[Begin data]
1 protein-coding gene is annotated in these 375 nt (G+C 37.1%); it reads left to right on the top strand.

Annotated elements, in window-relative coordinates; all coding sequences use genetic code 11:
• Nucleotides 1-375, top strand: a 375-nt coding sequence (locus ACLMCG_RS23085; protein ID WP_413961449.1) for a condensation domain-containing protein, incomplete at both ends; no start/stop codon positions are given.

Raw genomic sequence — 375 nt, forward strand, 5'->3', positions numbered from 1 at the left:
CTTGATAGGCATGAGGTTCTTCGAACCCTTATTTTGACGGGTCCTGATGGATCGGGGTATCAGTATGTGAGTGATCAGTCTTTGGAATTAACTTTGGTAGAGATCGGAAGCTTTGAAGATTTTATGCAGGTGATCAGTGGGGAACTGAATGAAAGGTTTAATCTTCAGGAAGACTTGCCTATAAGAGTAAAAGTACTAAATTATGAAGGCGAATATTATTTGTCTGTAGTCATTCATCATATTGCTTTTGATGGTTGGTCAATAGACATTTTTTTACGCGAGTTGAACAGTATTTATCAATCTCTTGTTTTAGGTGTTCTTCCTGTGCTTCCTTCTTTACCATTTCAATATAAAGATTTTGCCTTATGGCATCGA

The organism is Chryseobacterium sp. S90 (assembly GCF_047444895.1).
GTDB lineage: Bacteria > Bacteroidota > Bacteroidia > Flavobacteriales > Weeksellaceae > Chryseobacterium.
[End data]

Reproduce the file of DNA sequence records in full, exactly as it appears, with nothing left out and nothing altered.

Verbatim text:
1 protein-coding gene is annotated in these 375 nt (G+C 37.1%); it reads left to right on the top strand.

Annotated elements, in window-relative coordinates; all coding sequences use genetic code 11:
• Nucleotides 1-375, top strand: a 375-nt coding sequence (locus ACLMCG_RS23085; protein ID WP_413961449.1) for a condensation domain-containing protein, incomplete at both ends; no start/stop codon positions are given.

Raw genomic sequence — 375 nt, forward strand, 5'->3', positions numbered from 1 at the left:
CTTGATAGGCATGAGGTTCTTCGAACCCTTATTTTGACGGGTCCTGATGGATCGGGGTATCAGTATGTGAGTGATCAGTCTTTGGAATTAACTTTGGTAGAGATCGGAAGCTTTGAAGATTTTATGCAGGTGATCAGTGGGGAACTGAATGAAAGGTTTAATCTTCAGGAAGACTTGCCTATAAGAGTAAAAGTACTAAATTATGAAGGCGAATATTATTTGTCTGTAGTCATTCATCATATTGCTTTTGATGGTTGGTCAATAGACATTTTTTTACGCGAGTTGAACAGTATTTATCAATCTCTTGTTTTAGGTGTTCTTCCTGTGCTTCCTTCTTTACCATTTCAATATAAAGATTTTGCCTTATGGCATCGA

The organism is Chryseobacterium sp. S90 (assembly GCF_047444895.1).
GTDB lineage: Bacteria > Bacteroidota > Bacteroidia > Flavobacteriales > Weeksellaceae > Chryseobacterium.